Usability and security in future voting systems

8,326 views

Published on

0 Comments
0 Likes
Statistics
Notes
  • Be the first to comment

  • Be the first to like this

No Downloads
Views
Total views
8,326
On SlideShare
0
From Embeds
0
Number of Embeds
1,463
Actions
Shares
0
Downloads
22
Comments
0
Likes
0
Embeds 0
No embeds

No notes for slide

Usability and security in future voting systems

  1. Challenges of balancingusability and securityin future voting systemsDana Chisnell@danachis@ChadButterfly
  2. How are thevotes counted?
  3. How are thevotes counted?
  4. If it’s not usable, it’snot secure.
  5. NowCurrent designdemands muchof voters
  6. Cataloged 147 election websitesConducted 41 remote moderatedusability tests
  7. Voters areballot-centricthey’re focused on that act,not conscious of the overall process
  8. What’s on the ballot?
  9. ? ? ?
  10. ? ??
  11. ! ?
  12. If voters don’t know whatis on the ballot they are more likely to go to third-party sources they are less likely to show up at the right polling place they’re likely to undervote down-ballot they are less likely to turn out
  13. Website design problems arewell understoodsites are hard to find find other sourcesnavigation reflects don’t know where to godepartment don’t know how to get tolabels are jargon contentdates and deadlines don’t know when to actare vague get distracted or lost in thegraphics are gratuitous site, lose trustsites are not accessible disenfranchisement
  14. San Francisco and Oakland,December 2011EVN, March 2012
  15. Portland, Maine 2011
  16. Alameda Co. demo ballot
  17. Minneapolis 2011
  18. New York state demo
  19. Voter slate
  20. How is my vote counted?
  21. Ballot design problems arewell understoodsplit contests across columns overvotingthere are responses on both overvotingsides of namesarrows rather than bubbles marking incorrectlyformatting is inconsistent or undervotingtoo consistentinstructions are complicated all kinds of crazy thingsor lackingvoters don’t know how to lost votescorrect their ballots
  22. How RCV works
  23. n=52 Joe
  24. Mental models People make inferences about how things work based on available information and context
  25. Mental models This is what we teach people
  26. Mental modelsSometimes it really is this simple -but not in the US
  27. Mental modelsSometimes it really is this simple -but not in the US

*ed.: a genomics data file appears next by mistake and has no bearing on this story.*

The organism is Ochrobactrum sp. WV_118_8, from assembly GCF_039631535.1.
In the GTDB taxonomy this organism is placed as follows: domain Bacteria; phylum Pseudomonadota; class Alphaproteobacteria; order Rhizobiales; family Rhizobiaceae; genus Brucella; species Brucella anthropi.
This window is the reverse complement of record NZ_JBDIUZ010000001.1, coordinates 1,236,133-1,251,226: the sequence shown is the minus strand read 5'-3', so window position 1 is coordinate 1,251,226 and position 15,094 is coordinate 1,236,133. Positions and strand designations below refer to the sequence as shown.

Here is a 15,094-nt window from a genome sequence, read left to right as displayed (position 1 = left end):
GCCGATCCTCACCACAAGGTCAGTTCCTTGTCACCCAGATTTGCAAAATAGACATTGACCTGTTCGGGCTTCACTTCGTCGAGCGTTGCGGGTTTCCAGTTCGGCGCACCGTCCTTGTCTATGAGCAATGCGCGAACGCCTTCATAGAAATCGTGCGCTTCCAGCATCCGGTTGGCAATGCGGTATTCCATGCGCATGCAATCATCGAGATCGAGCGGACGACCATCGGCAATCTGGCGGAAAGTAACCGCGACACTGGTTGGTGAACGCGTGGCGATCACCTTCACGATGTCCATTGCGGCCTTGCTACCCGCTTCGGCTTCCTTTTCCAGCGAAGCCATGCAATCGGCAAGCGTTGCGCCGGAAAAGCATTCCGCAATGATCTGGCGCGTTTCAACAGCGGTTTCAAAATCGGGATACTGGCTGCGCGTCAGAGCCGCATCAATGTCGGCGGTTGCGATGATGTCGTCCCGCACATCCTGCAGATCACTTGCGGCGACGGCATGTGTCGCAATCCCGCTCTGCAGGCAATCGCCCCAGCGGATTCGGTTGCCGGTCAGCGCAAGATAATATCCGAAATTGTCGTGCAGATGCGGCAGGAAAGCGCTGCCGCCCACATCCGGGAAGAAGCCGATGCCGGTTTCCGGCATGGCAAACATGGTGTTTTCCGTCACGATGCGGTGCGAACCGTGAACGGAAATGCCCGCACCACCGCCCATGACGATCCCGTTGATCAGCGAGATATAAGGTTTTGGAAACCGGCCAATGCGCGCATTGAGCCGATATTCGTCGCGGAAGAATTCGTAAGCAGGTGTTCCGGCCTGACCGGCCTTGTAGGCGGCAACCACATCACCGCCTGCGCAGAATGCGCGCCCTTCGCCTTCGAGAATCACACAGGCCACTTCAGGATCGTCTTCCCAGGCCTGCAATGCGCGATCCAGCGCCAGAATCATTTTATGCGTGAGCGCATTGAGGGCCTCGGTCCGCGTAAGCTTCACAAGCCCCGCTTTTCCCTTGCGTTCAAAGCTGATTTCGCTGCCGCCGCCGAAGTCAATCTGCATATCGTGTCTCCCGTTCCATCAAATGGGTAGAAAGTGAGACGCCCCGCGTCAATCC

28. Much more like signing for a mortgage
  29. This is the ballotwe testNIST medium complexity ballot
  30. Mental models Point system Weighted Reversed
  31. Point / weight system
  32. Intent is loaded Preparing to vote Knowing what to expect Interacting with the ballot
  33. What’s on the ballot? What are my options for voting? absentee early voting Election Daywhat’s the where do I vote? where do I vote?deadline to apply?what do I have todo to get one?when is it due?
  34. what’s the where do I vote? where do I vote?deadline to apply?what do I have todo to get one?when is it due? who is in office now? do I need ID to vote? what’s the deadline for registering?
  35. 1. Voters develop faulty mental models
  36. 2. Voters don’t understand the consequences of their actions
  37. 3. Voters vote counter to their intentions
  38. Portland, Maine 2011
  39. straight party voting + regular contests + RCV + multi-candidate+ retention contests + measures6 different models
  40. We’re pretty sure there’s a problem
  41. FutureCombinations addcomplexity.Complexity compromisessecurity.
  42. Votersbear a cognitive burdenthat design can relieve.
  43. Poor design and instructionson ballots makeunderstanding, marking, and castingdifficult, time-consuming, andcomplicated
  44. Poor design and instructionson ballots makecounting, verifying, and auditsdifficult, time-consuming, andcomplicated
  45. Raises questions about what is beingsecured.
  46. complex ballots = lost votes
  47. complex ballots + vote-by-mail = lost votes
  48. complex ballots+ multi-language = lost votes
  49. RCV + VBM+ multi-language = 1000s of lost votes
  50. Lack of trust in electionsLack of trust in officialsRecallsScrambling county boards
  51. Security may add to thecognitive burdenwithout thoughtful design.
  52. Security = Counted as cast
  53. Security = Cast as intended + counted as cast
  54. This moment
  55. Voter ed is not the answer.
  56. If it’s not usable, it’s not valid.
  57. If it’s not usable, it’s not countable.
  58. If it’s not usable, it’s not verifiable.
  59. If it’s not usable, it’s not auditable.
  60. If it’s not usable, it’s not secure.
  61. Thank youRick Bond Jared SpoolCyd Harrell David CaryEthan Newby Rebecca SherrillCallie Wheeler Frank CastroChelsey Glasson Sandy OlsonSara Cambridge Nancy FrishbergLaura Paajanen Yelena NakhimovskyBeth Lingard Whitney QuesenberyBeth Pickard
  62. And...Andrea Moed Doug HankeKristen Johansen Karen McGraneBoaz Gurdin Krysta ChaunceyAshley Pearlman Karen BachmannDonald A. Cox Rosa MoranKamaria Campbell Josie ScottPaul Schreiber Rachel GoddardJenn Downs Samantha LeVanJacqui Adams Kate AurigemmaMichelle Milla Erin LimanJosh Keyes Alessandra BrophyJosh Bright Andrea Fineman
  63. New tools.
  64. Field Guides seriesResearch Research Usability and Civic Researchcommissioned by commissioned by Life Project commissioned byEAC NIST NIST
  65. Coming soonDesigning Writing voter Guiding voters Poll workerelection education through the security bestdepartment materials polling place practiceswebsites Research partially Research partially From research Research to be funded by funded by funded by EAC funded by the MacArthur MacArthur and work by National Science Foundation Foundation Design for Foundation Democracy
  66. ComingsoonAnywhereballotfunded by ITIF(EAC AVTI)
  67. Field Guides To EnsuringVoter Intentcivicdesigning.org /fieldguides
  68. If it’s not usable,it’s not secure.
  69. Thank you.
  70. Dana Chisnelldana@usabilityworks.netcivicdesign@usabilityworks.netcivicdesigning.org@danachis@ChadButterfly

×